I truly love this passage from 1st Samuel that we heard read to us today. The scene we see before us is almost comical. A young man is sleeping, and he hears a voice, he gets up and runs in the other room because he thinks his teacher is calling him. The teacher tells him that he did not call him and to go back to bed. Three times this takes place until finally; the teacher understands what is going on.

The Lord was calling out to Samuel, but Samuel did not “yet know the Lord” as it says in verse 7 so he did not recognize the voice that was calling to him. Samuel thought the voice was his teacher Eli and so he ran to him. Too many times we run to follow the voice we think we hear or the voice we want to hear because it is easy or because the voice is saying the things that we believe and the things we want to do. Sometimes we run to that voice even when that voice spews some of the vilest hatred a voice can speak, but because we are confused by the voice, we continue to follow it and make excuses for it.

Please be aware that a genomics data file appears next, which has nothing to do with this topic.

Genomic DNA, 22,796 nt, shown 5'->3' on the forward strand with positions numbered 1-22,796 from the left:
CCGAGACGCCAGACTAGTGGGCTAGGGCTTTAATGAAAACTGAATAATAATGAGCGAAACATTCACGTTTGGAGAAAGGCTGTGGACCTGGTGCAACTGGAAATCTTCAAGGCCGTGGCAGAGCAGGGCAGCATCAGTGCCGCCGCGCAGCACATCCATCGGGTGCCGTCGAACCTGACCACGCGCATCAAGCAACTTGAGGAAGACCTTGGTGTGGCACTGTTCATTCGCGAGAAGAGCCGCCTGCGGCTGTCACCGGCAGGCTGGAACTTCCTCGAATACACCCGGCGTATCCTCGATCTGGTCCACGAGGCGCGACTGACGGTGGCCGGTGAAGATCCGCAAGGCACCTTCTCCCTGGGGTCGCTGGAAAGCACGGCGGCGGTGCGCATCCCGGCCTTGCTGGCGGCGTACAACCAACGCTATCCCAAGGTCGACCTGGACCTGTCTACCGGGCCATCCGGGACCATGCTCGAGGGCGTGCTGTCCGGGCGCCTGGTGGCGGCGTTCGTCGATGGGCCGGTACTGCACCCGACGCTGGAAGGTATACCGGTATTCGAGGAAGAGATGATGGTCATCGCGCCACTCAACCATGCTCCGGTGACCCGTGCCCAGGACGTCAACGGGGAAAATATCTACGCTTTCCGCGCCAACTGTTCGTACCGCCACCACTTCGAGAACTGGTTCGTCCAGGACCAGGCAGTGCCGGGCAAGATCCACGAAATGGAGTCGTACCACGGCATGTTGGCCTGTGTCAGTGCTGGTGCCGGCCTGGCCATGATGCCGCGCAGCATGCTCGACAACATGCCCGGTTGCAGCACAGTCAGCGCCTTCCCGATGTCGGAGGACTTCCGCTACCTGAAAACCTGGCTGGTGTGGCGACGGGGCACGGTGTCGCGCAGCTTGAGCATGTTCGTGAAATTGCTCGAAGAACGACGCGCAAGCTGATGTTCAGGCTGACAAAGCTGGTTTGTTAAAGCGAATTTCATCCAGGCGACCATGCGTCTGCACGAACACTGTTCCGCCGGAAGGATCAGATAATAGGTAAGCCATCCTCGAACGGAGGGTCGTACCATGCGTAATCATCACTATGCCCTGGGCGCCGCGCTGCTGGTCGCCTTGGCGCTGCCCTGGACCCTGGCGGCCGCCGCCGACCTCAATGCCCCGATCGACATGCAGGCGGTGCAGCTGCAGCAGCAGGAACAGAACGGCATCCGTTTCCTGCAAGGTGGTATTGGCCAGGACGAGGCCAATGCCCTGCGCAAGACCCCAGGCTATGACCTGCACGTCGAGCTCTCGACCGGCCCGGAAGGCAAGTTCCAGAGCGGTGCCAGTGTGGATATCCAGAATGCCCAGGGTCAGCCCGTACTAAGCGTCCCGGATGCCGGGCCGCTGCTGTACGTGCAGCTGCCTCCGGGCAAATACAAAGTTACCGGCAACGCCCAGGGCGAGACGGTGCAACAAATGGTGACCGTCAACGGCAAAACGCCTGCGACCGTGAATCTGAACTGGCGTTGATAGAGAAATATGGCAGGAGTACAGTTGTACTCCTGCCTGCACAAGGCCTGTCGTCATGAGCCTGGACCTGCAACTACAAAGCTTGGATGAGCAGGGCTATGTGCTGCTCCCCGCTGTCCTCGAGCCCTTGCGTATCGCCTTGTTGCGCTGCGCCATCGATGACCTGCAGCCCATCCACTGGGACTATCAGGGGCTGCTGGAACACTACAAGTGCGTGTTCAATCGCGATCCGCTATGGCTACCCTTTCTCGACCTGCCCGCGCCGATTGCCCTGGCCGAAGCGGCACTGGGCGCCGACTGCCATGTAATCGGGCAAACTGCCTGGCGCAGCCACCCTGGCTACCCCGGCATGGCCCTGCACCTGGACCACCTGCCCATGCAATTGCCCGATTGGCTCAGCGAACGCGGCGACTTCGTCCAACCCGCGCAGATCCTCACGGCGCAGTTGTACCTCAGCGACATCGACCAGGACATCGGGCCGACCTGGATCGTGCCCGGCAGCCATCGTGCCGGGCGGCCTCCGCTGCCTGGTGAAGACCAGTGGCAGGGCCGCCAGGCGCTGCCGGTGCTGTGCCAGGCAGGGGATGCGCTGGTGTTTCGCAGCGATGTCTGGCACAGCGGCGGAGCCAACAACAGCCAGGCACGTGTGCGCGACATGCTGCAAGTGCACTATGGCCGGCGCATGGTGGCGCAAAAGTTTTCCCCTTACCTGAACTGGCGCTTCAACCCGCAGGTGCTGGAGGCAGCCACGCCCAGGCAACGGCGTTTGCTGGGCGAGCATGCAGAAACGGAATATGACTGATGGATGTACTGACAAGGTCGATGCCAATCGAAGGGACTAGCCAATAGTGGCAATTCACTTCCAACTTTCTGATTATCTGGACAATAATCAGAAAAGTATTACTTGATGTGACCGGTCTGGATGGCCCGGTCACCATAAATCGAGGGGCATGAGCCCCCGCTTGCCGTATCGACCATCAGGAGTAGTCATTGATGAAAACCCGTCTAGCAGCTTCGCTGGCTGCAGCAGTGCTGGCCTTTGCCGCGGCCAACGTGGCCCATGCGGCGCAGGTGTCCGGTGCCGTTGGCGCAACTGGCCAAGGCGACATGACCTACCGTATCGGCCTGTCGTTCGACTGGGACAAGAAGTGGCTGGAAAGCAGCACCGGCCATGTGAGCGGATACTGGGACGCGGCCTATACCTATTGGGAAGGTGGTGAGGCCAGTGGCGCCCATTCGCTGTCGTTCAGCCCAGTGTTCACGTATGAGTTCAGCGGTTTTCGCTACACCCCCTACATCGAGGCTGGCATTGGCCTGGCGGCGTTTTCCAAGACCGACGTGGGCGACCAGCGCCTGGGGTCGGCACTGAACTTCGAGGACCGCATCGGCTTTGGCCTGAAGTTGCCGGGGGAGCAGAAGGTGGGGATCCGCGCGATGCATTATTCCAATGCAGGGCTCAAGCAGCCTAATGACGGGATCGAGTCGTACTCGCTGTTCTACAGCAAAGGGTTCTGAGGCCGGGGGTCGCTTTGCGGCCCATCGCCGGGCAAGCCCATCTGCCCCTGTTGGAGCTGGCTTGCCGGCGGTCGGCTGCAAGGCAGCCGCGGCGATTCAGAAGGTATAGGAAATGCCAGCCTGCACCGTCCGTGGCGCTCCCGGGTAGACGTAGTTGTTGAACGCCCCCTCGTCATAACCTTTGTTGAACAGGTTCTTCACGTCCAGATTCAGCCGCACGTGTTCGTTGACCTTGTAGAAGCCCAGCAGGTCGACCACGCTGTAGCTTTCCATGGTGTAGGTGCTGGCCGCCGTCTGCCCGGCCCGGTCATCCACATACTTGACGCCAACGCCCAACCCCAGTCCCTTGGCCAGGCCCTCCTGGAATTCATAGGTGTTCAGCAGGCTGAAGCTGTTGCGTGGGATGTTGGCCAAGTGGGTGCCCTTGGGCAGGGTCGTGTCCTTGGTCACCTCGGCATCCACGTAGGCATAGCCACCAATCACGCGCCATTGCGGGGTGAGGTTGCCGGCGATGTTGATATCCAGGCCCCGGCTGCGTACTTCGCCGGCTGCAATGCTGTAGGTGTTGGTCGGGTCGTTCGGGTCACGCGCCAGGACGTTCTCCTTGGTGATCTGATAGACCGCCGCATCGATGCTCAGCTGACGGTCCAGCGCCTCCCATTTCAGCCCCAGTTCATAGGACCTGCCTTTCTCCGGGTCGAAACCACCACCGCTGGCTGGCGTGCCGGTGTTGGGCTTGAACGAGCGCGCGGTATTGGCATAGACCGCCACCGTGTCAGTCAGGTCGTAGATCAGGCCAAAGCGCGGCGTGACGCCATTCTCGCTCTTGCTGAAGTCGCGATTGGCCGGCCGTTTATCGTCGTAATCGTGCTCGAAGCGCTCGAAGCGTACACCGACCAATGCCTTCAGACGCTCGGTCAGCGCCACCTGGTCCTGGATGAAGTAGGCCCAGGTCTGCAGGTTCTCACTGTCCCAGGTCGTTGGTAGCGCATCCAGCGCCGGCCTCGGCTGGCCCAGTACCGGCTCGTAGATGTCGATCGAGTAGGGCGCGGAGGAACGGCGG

Sometimes there is so much noise that we cannot hear the voice of God. Sometimes we discount the voice of God because it is calling us to do something we do not want to do or because of where the voice is coming from, perhaps a country that is well…. Less desirable.

After Eli figures out what is going on he tells Samuel to go and lie down again and when the voice calls to his say, “Speak Lord for your servant is listening” and in the end this is what happens and God makes a revelation to Samuel that will change his life and change the course of the history of his people. For us to hear the voice of God, we have to know what the voice of God sounds like, and that takes discernment.

Jesus left us with some simple rules to follow, and you have heard me speak of these many times, love God and love neighbor. Jesus tells us that all of the law and the prophets hang on these to commands of his, his new law if you will. He did not come to replace what was there before but to fulfill it in the command to love God and love neighbor. So we can begin discernment by asking if the voice we hear calls us to love God and love neighbor and if it does not then it is not from God.